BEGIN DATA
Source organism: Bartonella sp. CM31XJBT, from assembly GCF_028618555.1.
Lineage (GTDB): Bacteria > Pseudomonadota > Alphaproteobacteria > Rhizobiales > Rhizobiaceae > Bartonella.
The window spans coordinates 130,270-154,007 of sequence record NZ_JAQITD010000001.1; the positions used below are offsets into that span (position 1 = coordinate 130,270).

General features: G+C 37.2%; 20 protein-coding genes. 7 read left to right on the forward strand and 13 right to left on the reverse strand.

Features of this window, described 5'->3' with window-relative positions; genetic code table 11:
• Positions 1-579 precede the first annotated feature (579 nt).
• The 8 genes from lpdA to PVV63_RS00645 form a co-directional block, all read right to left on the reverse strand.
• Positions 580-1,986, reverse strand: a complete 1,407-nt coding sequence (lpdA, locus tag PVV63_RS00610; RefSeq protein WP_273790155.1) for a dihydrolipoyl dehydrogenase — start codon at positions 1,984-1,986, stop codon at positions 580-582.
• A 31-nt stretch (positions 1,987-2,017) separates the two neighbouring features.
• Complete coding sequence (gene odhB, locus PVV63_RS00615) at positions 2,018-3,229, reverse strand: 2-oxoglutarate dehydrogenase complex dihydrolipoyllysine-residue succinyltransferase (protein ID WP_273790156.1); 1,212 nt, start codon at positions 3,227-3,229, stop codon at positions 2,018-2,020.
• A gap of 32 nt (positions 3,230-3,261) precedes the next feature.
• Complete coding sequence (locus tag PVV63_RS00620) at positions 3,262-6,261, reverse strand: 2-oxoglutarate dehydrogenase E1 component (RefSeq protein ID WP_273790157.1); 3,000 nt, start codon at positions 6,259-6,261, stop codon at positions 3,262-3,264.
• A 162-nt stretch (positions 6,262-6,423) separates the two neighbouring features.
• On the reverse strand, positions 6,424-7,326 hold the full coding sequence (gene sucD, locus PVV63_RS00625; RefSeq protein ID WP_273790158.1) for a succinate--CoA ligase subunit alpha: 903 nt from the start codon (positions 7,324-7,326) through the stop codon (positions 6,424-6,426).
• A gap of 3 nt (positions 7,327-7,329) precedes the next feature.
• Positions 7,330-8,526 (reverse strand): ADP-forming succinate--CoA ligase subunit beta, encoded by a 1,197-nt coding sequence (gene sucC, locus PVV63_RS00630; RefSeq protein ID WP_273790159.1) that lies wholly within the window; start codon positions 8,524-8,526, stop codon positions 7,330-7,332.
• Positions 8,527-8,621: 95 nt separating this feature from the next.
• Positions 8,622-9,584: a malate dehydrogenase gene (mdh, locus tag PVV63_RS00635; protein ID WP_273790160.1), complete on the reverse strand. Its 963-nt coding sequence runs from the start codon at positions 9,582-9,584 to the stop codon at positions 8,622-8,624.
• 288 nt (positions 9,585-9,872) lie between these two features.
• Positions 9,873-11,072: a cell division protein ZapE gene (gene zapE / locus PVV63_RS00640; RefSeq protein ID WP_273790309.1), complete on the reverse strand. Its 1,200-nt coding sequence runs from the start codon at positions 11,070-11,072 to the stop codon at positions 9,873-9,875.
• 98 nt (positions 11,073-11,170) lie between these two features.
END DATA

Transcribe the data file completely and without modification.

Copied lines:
Source organism: Bartonella sp. CM31XJBT, from assembly GCF_028618555.1.
Lineage (GTDB): Bacteria > Pseudomonadota > Alphaproteobacteria > Rhizobiales > Rhizobiaceae > Bartonella.
The window spans coordinates 130,270-154,007 of sequence record NZ_JAQITD010000001.1; the positions used below are offsets into that span (position 1 = coordinate 130,270).

General features: G+C 37.2%; 20 protein-coding genes. 7 read left to right on the forward strand and 13 right to left on the reverse strand.

Features of this window, described 5'->3' with window-relative positions; genetic code table 11:
• Positions 1-579 precede the first annotated feature (579 nt).
• The 8 genes from lpdA to PVV63_RS00645 form a co-directional block, all read right to left on the reverse strand.
• Positions 580-1,986, reverse strand: a complete 1,407-nt coding sequence (lpdA, locus tag PVV63_RS00610; RefSeq protein WP_273790155.1) for a dihydrolipoyl dehydrogenase — start codon at positions 1,984-1,986, stop codon at positions 580-582.
• A 31-nt stretch (positions 1,987-2,017) separates the two neighbouring features.
• Complete coding sequence (gene odhB, locus PVV63_RS00615) at positions 2,018-3,229, reverse strand: 2-oxoglutarate dehydrogenase complex dihydrolipoyllysine-residue succinyltransferase (protein ID WP_273790156.1); 1,212 nt, start codon at positions 3,227-3,229, stop codon at positions 2,018-2,020.
• A gap of 32 nt (positions 3,230-3,261) precedes the next feature.
• Complete coding sequence (locus tag PVV63_RS00620) at positions 3,262-6,261, reverse strand: 2-oxoglutarate dehydrogenase E1 component (RefSeq protein ID WP_273790157.1); 3,000 nt, start codon at positions 6,259-6,261, stop codon at positions 3,262-3,264.
• A 162-nt stretch (positions 6,262-6,423) separates the two neighbouring features.
• On the reverse strand, positions 6,424-7,326 hold the full coding sequence (gene sucD, locus PVV63_RS00625; RefSeq protein ID WP_273790158.1) for a succinate--CoA ligase subunit alpha: 903 nt from the start codon (positions 7,324-7,326) through the stop codon (positions 6,424-6,426).
• A gap of 3 nt (positions 7,327-7,329) precedes the next feature.
• Positions 7,330-8,526 (reverse strand): ADP-forming succinate--CoA ligase subunit beta, encoded by a 1,197-nt coding sequence (gene sucC, locus PVV63_RS00630; RefSeq protein ID WP_273790159.1) that lies wholly within the window; start codon positions 8,524-8,526, stop codon positions 7,330-7,332.
• Positions 8,527-8,621: 95 nt separating this feature from the next.
• Positions 8,622-9,584: a malate dehydrogenase gene (mdh, locus tag PVV63_RS00635; protein ID WP_273790160.1), complete on the reverse strand. Its 963-nt coding sequence runs from the start codon at positions 9,582-9,584 to the stop codon at positions 8,622-8,624.
• 288 nt (positions 9,585-9,872) lie between these two features.
• Positions 9,873-11,072: a cell division protein ZapE gene (gene zapE / locus PVV63_RS00640; RefSeq protein ID WP_273790309.1), complete on the reverse strand. Its 1,200-nt coding sequence runs from the start codon at positions 11,070-11,072 to the stop codon at positions 9,873-9,875.
• 98 nt (positions 11,073-11,170) lie between these two features.